FIG. 1 illustrates a perspective view of the device of this invention. Seen in this view are wheels 1 and 1a which may be covered around their outsides by rubber or other gripping and resilient material. Wheels 1 and 1a are affixed to and turn freely on shafts 2 and 2a which are mounted and separated apart from one another on plate member 3. Plate member 3 has a first and second shaft member 30 and 31 affixed thereto on a line parallel to a line drawn through said wheels but somewhat thereabove. Affixed to shaft members 30 and 31 in a rotatable manner are the bottoms of first and second arm members 4 and 4a respectively. These arm members extend upward to and have apertures 34 and 35 at their tops for receipt of a third and fourth shaft members 5 and 5a respectively which are insertable into apertures 34 and 35 where they are positioned so that they are parallel to and said third and fourth shafts 5 and 5a being substantially the same distance apart as said first and second shafts 30 and 31 in said plate member, thereby forming a parallelogram configuration between said first, second, third and fourth shafts in which said arms 4 and 4a are parallel to one another at all times. Third and fourth shafts 5 and 5a are supported in a rotational manner by frame 10 which is mounted on auxiliary guide fence 12. Spring member 8 extends from the end of said fourth shaft 5 diagonally between said arm members to said first shaft 30 and thereby exerts pressure urging plate member 3 downward. When a work piece is placed under the rollers and pushed into the saw blade, the wheels are urged downward thereon by the action of spring 8 between first and fourth shaft members 5 and 30, thereby holding and urging the wood to the table. The wheel members as seen in FIG. 2 are at a slight angle inclined toward the fence so as to provide an action to force the work piece in toward the fence. Should the thickness of the work piece change, the wheels would move upwards thereby merely increasing tension on spring 8 but with no other adjustment necessary. Also in FIG. 2 frame member 10 can be seen with the third and fourth shafts 5 and 5a passing therethrough. The device is affixed to fence 9 by means of having pins 11 and 11a extend from the bottom of frame 10 which pass into apertures 50 and 52 defined in the auxiliary fence 12 which is adapted to rest up against the standard fence 9 utilized as part of the machine. Clamp screw 13 which is held by projection 43 protruding from the bottom of frame 10 extending down below frame 10 may tighten against fence 9 providing secure attachment of the device of this invention. By loosening clamp screw 13, the device of this invention can be lifted upwards with pins 11 and 11a coming out of apertures 50 and 52 in auxiliary wood fence 12. The collar 17 can adjust the distance between the rollers and guide fence 9. To prevent the rollers from rotating backwards which movement is undesirable and can be dangerous, pawl 14 is provided mounted on frame 3 between wheels 1 and 1a by pin 15 on which it can rotate and slide back and forth due to the pin's movement in lateral aperture 40 defined in pawl 14. This arrangement is most clearly seen in the diagrammatic view 1a. Stop pin 16 is also mounted on frame 3 passing into aperture 41 within the pawl member wherein the pin can be moved in a limited upwards and downwards motion. When the wheels are turning in a normal clockwise motion as seen in the lower view of FIG. 1A, the pawl rests lightly on the wheels without impeding their motion. But if the wheels should begin to turn backwards, the friction of the wheels on pawl 14 would force it into a more horizontal position thereby rotating it to a more horizontal position on pin 15 and moving it upwards on pin 16 which would jam pawl 14 between the wheels, preventing any further rearward rotation. Pin 16 also prevents the pawl from being forced beyond the horizontal position which movement would be undesirable as the wheels would then be released. Because of the angle of arms 4 and 4a, backwards pressure on the blocked wheels would tend to force the rollers downward against the work piece thus increasing their holding of the rearwardly urging work piece. If one wished to place the device of this invention on the other side of the fence, one could remove the device as described above and shift the stop pin 16 to a position 16a as seen in FIG. 3 so that the wheel rotation could occur in the opposite direction as seen in FIG. 1. Auxiliary fence 12 would be turned upside down, reversing the positioning of apertures 50 and 52 which arrangement would maintain the angles of the rollers toward the fence.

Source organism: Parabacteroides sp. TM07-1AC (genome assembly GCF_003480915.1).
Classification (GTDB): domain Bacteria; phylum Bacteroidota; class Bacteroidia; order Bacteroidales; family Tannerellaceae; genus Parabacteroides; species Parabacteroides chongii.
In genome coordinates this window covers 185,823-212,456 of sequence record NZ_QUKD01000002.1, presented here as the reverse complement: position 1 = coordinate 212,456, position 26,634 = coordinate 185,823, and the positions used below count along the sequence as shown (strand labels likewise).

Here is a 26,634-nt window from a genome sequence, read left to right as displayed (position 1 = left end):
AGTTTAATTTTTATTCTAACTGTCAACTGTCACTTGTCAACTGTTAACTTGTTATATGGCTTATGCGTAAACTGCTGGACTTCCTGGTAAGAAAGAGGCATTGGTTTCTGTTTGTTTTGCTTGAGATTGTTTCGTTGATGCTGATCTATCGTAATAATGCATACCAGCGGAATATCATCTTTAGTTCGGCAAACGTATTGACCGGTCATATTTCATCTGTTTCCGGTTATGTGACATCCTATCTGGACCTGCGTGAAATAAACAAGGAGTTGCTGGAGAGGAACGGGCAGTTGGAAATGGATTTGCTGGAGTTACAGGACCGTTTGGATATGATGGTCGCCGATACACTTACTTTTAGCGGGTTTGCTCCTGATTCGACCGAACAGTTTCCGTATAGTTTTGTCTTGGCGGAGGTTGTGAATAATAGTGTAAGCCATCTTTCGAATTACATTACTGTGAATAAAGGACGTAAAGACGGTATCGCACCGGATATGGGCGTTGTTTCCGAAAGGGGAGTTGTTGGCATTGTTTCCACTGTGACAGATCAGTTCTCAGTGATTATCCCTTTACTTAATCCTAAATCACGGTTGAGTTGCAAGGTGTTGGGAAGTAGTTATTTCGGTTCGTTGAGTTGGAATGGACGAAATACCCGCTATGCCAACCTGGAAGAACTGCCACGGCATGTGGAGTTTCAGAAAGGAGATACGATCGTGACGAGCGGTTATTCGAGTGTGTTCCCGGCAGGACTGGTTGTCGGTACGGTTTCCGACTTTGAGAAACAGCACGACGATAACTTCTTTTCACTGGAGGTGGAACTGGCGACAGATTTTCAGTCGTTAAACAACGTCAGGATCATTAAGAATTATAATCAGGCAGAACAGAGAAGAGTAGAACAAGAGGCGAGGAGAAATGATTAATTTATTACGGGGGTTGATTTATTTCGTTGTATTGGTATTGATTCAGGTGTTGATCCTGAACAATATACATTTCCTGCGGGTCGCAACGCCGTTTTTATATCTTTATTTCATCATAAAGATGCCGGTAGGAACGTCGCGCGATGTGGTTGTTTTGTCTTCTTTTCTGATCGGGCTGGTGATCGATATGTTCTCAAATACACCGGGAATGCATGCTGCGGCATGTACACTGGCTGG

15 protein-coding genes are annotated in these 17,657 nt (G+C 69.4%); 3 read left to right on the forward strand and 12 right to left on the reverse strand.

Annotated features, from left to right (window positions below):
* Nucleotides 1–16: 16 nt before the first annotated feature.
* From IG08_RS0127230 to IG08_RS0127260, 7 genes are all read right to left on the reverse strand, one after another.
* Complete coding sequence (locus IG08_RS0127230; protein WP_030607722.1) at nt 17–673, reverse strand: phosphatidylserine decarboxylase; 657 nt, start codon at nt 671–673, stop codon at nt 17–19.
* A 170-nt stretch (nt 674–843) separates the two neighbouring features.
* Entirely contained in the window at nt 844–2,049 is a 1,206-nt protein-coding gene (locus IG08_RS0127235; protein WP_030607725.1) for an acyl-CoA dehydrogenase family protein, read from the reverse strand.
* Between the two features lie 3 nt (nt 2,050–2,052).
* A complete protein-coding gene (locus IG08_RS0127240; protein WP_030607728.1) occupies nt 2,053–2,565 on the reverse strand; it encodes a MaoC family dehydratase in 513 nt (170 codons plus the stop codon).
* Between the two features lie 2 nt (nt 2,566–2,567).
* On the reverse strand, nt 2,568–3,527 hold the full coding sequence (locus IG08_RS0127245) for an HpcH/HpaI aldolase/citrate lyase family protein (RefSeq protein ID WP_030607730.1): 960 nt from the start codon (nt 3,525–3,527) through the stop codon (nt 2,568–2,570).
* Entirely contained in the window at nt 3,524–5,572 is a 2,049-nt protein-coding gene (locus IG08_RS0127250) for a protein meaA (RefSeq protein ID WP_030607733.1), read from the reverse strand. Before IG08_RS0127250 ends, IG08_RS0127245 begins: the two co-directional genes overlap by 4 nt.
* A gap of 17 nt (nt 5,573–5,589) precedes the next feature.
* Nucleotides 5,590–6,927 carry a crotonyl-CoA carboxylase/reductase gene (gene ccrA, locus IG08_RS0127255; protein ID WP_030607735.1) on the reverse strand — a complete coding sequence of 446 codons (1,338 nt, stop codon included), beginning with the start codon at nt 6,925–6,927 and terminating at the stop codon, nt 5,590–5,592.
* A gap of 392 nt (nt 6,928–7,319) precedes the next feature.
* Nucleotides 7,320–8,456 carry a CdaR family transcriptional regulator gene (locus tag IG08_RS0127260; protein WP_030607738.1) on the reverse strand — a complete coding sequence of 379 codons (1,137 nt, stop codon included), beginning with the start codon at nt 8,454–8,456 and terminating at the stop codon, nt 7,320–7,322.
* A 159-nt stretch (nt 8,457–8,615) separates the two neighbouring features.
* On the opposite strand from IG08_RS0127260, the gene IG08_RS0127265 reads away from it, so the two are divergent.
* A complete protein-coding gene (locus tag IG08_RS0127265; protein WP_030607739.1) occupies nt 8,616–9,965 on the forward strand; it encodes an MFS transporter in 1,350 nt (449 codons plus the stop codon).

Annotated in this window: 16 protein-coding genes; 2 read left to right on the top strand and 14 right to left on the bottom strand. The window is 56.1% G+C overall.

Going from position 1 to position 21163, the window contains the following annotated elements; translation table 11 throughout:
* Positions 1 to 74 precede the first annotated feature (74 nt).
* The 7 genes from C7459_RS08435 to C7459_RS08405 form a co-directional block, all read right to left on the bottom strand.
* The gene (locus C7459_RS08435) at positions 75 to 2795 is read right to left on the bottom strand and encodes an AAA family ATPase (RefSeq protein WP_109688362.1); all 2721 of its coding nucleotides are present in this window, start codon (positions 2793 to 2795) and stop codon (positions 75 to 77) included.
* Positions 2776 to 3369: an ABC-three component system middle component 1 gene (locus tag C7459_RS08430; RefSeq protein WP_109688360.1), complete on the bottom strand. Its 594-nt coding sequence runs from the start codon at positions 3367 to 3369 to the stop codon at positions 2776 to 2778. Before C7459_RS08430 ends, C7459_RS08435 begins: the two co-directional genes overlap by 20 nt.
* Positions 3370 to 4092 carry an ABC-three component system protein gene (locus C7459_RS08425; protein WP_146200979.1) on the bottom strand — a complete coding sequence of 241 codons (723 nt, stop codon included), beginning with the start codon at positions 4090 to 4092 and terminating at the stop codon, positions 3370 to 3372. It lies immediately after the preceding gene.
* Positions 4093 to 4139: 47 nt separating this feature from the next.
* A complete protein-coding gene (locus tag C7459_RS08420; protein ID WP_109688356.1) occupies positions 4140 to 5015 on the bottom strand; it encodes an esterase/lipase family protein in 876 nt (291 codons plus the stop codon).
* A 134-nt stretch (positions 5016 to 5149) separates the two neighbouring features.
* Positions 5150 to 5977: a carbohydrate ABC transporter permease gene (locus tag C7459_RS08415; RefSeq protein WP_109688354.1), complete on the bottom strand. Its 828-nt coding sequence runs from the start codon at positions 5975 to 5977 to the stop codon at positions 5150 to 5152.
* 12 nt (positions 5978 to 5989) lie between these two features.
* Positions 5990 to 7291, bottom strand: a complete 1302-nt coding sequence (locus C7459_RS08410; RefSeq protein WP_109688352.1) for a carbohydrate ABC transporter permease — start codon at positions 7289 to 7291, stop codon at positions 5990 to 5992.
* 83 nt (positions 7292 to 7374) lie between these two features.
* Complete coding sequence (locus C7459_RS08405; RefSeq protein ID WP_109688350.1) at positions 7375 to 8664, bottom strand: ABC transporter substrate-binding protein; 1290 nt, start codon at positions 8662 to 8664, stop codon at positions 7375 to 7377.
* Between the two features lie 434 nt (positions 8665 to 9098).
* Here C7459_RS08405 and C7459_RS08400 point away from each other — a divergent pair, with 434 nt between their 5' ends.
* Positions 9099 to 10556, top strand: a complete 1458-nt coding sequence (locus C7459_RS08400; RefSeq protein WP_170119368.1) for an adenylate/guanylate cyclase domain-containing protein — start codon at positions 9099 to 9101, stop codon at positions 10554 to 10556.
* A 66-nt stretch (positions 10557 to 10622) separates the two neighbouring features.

FIG. 4 illustrates an alternate embodiment of the device of this invention wherein the roller/plate assembly is held against the work piece by rod member 19 rigidly affixed to the plate. Rod 19 is held and slides within guide member 20 which is mounted on frame 21 which frame is held by pin 11 in auxiliary fence 12 similar to the way the first embodiment is held to the fence. Rod 19 and guide 20 can be of rectangular cross section or, if they are circular in cross section, there can be a spline of some sort to prevent any rotation of rod 19 in guide 20. Spring member 47 urges and holds the roller/plate assembly against the work piece. Screw 22 mounted through arm 48 at the top of rod 19 bears against support frame 21 and regulates the distance of the wheels from the table. Because of the angle of rod 19, forward motion of the work piece will lift wheels 1 against the pressure of spring 47 so that the wheels will ride over the work piece regardless of its thickness. Guide member 20 can be mounted to frame 21 as seen in FIG. 4A directly or through rod 23 extending from guide 20. This arrangement permits the horizontal distance of the wheels from the guide fence to be adjusted by laterally moving guide 20 away from frame 21 and tightening set screw 24 on sliding rod 23. This embodiment can also be reversed and used on the opposite side of the fence when cutting on the other side of the blade. Stop members 46 held by guide 20 and 45 held by pin 44 through rod 19 limit the extension of spring 47.
Although the present invention has been described with reference to particular embodiments, it will be apparent to those skilled in the art that variations and modifications can be substituted therefor without departing from the principles and spirit of the invention.
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|U.S. Classification||269/91, 269/254.0CS, 269/315, 144/250.15, 83/447, 144/253.6, 188/82.7|
|Cooperative Classification||B23Q3/002, Y10T83/743|
|Jan 11, 1988||FPAY||Fee payment|
Year of fee payment: 4
|Sep 27, 1991||FPAY||Fee payment|
Year of fee payment: 8
|Sep 18, 1995||FPAY||Fee payment|
Year of fee payment: 12